We finally have a pet, but not what we had expected. We tried to befriend the two cats (Squeaky and Growly) associated with the house, but they just don't like people and feeding them would have undermined their value as mousers. Instead, an orphan chick named Peeps has adopted Malinda as her mother. Malinda used to keep chickens in her hippie farmer days, but this is the first time she has been on intimate terms with one. When the time comes, we will see how she does at eating Peeps.

We just returned from Jaubari, a day's travel to the northeast. There is a small government hospital there and like the hospital in Ampipal up the mountain from us there is a desperate need for medical doctors. If you know of anyone who wants to volunteer to spend time doing a tremendous service with wonderful people in a spectacular setting, please have them contact us at hblustain@gmail.com.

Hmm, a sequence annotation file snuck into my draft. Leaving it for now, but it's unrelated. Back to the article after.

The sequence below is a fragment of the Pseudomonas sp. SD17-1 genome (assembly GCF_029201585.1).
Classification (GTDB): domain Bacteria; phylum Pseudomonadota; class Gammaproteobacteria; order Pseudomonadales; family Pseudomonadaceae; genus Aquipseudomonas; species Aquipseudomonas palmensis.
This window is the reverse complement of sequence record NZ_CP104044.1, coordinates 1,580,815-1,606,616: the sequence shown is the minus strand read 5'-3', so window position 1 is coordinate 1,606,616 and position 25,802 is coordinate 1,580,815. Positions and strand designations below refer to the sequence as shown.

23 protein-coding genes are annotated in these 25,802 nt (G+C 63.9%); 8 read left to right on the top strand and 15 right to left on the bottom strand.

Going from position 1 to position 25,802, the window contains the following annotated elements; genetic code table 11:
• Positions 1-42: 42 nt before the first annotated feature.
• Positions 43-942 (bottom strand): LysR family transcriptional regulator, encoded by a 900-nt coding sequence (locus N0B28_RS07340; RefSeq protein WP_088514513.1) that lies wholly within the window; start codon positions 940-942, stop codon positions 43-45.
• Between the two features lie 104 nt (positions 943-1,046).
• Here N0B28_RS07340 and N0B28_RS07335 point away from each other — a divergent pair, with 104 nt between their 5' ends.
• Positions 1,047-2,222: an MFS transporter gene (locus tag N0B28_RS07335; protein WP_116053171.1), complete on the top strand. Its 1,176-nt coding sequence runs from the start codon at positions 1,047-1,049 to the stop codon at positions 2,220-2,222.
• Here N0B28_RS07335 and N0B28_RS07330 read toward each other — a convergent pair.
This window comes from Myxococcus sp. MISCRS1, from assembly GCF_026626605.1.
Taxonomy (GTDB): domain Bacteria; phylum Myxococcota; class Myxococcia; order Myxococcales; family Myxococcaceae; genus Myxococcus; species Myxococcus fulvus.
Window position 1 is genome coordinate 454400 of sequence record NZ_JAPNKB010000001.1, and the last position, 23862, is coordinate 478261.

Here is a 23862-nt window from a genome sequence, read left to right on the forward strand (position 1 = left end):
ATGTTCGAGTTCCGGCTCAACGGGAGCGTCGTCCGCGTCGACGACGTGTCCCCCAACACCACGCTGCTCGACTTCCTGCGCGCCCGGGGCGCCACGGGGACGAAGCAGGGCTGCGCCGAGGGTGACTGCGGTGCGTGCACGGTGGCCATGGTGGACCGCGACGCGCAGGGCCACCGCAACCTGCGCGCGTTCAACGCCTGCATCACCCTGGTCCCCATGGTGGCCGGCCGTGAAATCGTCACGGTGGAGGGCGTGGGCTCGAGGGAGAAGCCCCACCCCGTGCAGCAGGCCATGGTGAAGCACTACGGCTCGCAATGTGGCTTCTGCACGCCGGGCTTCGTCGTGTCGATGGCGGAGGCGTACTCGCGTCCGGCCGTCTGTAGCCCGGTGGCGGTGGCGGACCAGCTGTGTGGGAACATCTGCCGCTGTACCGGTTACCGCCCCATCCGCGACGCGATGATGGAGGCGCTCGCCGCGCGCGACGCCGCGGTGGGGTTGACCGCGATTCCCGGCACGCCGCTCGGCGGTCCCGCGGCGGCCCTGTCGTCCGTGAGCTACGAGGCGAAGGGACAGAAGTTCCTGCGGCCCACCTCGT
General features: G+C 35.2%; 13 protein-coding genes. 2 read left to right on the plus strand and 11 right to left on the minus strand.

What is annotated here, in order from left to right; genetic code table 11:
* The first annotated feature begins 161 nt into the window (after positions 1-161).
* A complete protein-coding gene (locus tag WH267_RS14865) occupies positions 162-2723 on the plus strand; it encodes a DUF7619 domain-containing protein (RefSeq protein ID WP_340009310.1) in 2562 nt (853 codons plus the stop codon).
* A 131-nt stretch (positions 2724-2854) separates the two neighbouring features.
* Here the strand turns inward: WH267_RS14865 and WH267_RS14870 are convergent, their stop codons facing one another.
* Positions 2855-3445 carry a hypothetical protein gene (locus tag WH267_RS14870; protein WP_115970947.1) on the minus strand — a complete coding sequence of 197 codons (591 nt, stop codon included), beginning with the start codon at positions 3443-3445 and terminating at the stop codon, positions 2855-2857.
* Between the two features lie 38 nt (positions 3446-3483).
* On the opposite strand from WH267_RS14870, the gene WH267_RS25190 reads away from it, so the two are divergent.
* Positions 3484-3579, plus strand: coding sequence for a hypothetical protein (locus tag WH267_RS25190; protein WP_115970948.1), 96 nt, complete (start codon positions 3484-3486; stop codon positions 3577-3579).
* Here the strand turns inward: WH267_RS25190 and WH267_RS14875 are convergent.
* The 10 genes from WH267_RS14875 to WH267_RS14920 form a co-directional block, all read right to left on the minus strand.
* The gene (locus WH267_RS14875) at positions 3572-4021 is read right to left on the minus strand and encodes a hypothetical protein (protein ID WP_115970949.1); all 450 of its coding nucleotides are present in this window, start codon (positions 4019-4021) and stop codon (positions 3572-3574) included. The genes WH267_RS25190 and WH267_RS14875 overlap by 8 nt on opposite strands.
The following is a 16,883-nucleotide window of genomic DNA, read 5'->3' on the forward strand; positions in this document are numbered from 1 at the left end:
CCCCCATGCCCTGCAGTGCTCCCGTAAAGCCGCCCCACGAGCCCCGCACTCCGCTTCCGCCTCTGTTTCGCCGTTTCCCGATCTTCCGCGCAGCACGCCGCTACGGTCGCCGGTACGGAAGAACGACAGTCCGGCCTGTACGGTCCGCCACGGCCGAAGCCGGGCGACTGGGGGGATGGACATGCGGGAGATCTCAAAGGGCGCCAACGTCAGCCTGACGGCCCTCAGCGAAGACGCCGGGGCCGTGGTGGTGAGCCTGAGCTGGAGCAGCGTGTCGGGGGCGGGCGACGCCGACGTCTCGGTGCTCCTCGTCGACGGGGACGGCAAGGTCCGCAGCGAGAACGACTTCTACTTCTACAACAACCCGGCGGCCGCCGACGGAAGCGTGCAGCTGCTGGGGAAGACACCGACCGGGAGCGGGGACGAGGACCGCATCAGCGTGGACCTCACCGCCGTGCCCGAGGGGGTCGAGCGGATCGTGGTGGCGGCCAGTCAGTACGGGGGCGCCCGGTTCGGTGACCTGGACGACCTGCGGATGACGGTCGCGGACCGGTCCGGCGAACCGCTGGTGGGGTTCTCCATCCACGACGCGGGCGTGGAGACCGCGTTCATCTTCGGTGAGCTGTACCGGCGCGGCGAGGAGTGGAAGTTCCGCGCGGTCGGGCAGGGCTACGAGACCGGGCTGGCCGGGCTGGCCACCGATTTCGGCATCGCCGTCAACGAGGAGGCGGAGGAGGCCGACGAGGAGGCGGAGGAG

Saturday, September 8, 2012

Visa secured


We have been out of touch, but all for a good cause.  We are happy to report that we have obtained a visa for a year.  That process occupied 18 days of the last four weeks.  Six of those days were spent traveling to and from Kathmandu – a day-long trip on crowded and cramped public buses.  Who would ever have thought that a middle seat on USAIR out of Philadelphia could be made to seem posh?